I’ve wanted tattoos for a very long time. It took me nearly 36.97 years to get my first one. It had to be perfect, and I couldn’t come up with something quite good enough.
In March I read the book “Remarkable Creatures: Epic Adventures in the Search for the Origins of Species” for my science book club. It is a fascinating book that profiles many of the giants of scientific discovery, including Charles Darwin. I’ve read Darwin’s writings, and biographies of him, but when I read about his “B” notebook on page 40 it resonated. I had not known about the notebooks or seen the rudimentary phylogenetic tree scratched therein. I had certainly not known about its preceding note, “I think.”
Charles opened up a new notebook (“B”) and wrote on the title page in bold letters: “Zoonomia,” picking up where his grandfather had left off nearly forty years earlier and a theme he first read as a struggling medical student. He jotted his thoughts down as they streamed out.
And then, on page 36, after the declaration “I think,” he drew a little diagram that represented a new system of natural history, a tree of life with ancestors at the bottom and their descendants at the top.”
Here was arguably the greatest scientist the world has ever known writing his most profound idea. “I think” is, to put it mildly, very humble. To contradict God, and the accepted explanation for the diversity of life at the time–namely divine creation and a very young Earth–was a very big deal, indeed. Darwin had been on his voyage, conducted countless experiments and engaged in conversations with other great thinkers. He had the confidence of an abundance of empirical evidence and the humility of someone who hadn’t worked out all the details of a monumental scientific theory.
With two simple words Charles Darwin summed up the whole of science. We study, examine, postulate, hypothesize and discuss. In the end, we boldly proclaim our big ideas for examination and scrutiny. We don’t simply guess or pray or arrogantly declare. Mostly, we think.
I knew almost immediately after seeing the image of Darwin’s notebook that the declaration “I think” would be the subject of my first tattoo. All I needed was a tattooist.
I tapped into my Twitterverse to find out who is the best tattooist in the Portland, Maine area. Overwhelmingly, the response was John Biswell at Made-Rite Tattoo on Exchange Street. I visited John’s shop, discussed what I wanted, made an appointment and paid a $50 down payment. I was committed, and very excited.
On September 16, 2010, a few minutes before 16:30, I shaved the underside of my left forearm in the bathroom at work and walked to Made-Rite Tattoo. After telling John again what I wanted and giving him a copy of the page of Darwin’s notebook I had printed from Google Images, John got right to work. He resized the image on the copy machine and transferred it to special carbon-paper before putting it into a thermal machine that, essentially, made a temporary tattoo much like those my girls adhere to themselves.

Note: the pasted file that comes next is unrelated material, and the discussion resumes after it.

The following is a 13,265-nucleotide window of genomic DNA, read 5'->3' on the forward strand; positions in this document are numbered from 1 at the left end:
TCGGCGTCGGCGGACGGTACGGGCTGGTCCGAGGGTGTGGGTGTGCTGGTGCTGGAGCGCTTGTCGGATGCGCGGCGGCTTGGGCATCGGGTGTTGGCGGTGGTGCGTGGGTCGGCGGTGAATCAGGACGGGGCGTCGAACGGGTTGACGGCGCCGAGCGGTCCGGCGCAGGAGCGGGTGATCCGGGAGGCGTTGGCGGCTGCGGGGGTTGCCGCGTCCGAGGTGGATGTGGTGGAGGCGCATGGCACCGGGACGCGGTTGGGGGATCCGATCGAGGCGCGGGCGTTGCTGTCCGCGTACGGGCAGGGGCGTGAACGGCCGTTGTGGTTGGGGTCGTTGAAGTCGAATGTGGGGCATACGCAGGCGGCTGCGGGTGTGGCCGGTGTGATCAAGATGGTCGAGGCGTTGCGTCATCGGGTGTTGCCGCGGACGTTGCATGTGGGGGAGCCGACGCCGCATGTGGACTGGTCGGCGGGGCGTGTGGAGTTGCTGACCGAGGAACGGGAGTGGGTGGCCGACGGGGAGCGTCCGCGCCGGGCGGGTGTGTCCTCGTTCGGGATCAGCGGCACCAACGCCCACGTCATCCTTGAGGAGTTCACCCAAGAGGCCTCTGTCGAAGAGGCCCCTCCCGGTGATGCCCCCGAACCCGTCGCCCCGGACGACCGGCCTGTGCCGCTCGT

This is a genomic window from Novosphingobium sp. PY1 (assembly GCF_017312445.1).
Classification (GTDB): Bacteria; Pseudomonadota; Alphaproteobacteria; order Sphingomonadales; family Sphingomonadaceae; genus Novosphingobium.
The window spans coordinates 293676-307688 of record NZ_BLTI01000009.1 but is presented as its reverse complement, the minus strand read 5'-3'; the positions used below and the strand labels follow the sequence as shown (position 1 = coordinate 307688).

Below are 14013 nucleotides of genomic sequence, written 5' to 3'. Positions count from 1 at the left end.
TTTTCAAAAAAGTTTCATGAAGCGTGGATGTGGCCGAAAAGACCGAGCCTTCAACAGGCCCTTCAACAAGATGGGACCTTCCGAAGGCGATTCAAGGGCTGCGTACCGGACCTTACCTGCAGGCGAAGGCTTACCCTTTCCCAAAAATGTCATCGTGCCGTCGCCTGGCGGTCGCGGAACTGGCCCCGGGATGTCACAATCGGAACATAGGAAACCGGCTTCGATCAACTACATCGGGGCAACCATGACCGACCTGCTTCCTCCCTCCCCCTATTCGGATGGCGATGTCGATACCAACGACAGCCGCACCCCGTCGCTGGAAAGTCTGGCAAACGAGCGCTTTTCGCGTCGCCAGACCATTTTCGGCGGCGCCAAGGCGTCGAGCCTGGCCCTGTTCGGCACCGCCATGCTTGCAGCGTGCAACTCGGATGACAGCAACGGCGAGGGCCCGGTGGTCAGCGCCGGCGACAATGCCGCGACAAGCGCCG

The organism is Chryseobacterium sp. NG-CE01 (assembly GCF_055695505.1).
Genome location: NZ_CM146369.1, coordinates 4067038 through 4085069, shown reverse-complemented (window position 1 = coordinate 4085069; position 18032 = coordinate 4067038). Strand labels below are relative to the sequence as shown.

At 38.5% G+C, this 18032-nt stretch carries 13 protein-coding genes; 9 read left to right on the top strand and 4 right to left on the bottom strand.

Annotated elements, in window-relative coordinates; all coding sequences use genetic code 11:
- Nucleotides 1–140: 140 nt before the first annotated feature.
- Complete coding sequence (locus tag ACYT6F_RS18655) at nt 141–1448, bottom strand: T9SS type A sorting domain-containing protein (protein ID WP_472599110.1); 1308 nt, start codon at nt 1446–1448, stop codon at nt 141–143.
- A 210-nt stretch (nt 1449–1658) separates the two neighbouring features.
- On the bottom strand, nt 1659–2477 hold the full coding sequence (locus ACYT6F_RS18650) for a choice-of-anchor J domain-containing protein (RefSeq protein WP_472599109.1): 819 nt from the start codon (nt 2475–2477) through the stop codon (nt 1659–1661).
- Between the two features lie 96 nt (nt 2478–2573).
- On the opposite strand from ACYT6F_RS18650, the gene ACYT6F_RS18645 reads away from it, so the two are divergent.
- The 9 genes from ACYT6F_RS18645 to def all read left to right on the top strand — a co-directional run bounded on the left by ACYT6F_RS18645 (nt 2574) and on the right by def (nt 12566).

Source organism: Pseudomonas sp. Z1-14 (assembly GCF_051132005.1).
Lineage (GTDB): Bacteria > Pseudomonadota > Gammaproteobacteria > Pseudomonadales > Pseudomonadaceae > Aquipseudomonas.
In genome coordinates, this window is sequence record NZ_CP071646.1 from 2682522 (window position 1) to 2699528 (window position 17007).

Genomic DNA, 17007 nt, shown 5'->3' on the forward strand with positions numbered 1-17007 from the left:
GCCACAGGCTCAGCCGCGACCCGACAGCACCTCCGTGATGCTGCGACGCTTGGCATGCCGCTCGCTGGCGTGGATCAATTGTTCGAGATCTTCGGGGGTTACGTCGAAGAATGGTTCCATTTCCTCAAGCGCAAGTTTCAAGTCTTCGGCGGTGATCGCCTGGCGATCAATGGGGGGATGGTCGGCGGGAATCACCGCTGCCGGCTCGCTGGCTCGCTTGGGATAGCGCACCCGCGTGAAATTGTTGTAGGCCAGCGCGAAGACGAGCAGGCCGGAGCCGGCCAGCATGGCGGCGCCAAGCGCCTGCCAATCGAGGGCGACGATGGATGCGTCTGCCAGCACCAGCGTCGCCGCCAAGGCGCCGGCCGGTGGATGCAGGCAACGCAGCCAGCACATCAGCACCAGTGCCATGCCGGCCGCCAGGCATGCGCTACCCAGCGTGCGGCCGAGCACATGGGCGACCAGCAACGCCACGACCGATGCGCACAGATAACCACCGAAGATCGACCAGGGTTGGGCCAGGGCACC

After a final shave and a thorough cleaning and sterilization of the area to be inked, John used a red marker to carefully draw guide marks on my arm. It was to be approximately one-third of the length of my forearm and positioned in the center. John placed the temporary tattoo using the guides he had drawn and had me look in the mirror at the placement and size. It wasn’t quite right. He told me we would get it perfect–no matter how long it took–so I shouldn’t hesitate to make any changes I wanted. His concern for getting it right was very reassuring. I had him change the angle slightly, after which he made a new temporary tattoo and placed it according to the new marks. I stood up and walked over to the full-length mirror for a final inspection prior to getting the needle. Perfect.
After sterilizing the area and getting his equipment ready he told me he would do one line and then stop to let me wrap my brain around the process. I wondered aloud what he would do if I decided after the line that getting a tattoo wasn’t my thing, and asked if anybody had ever changed their mind after that first prick. He said nobody had. John turned on his tattoo machine and drew the long vertical line of the “k.” Surprisingly, it didn’t hurt at all. Admittedly, I was probably riding an endorphine high, but never mind, I wasn’t complaining. John and I talked briefly about the experience. He said most people who get their first tattoo report to him that it is far less painful than they anticipate.
John lined in the tattoo, which didn’t take long. He had taped to his arm table his tracing he had made as well as the original I had brought. After the initial lines he cleaned my arm of all the purple guide and carefully went back over the tattoo to thicken lines and add the imperfections of the original until it was true to Darwin’s quill pen. At times it was painful, but only briefly and no more than a child’s pinch.
When he was done he had me look in the mirror one last time. When I jokingly asked him to change the angle again–just a little bit–he said that would require a scalpel. John has a very friendly and light personality which made the experience comfortable and pleasant. He teaches tattooing and had an apprentice in the shop, which added to my confidence of his professionalism and expertise.
He wrapped my arm in plastic, gave me care instructions and I was on my way, elated to have just fulfilled a long-time ambition.
Do you have a tattoo? If so, what was it like getting your first? What regrets or advice can you share? If not, why not? Leave a comment.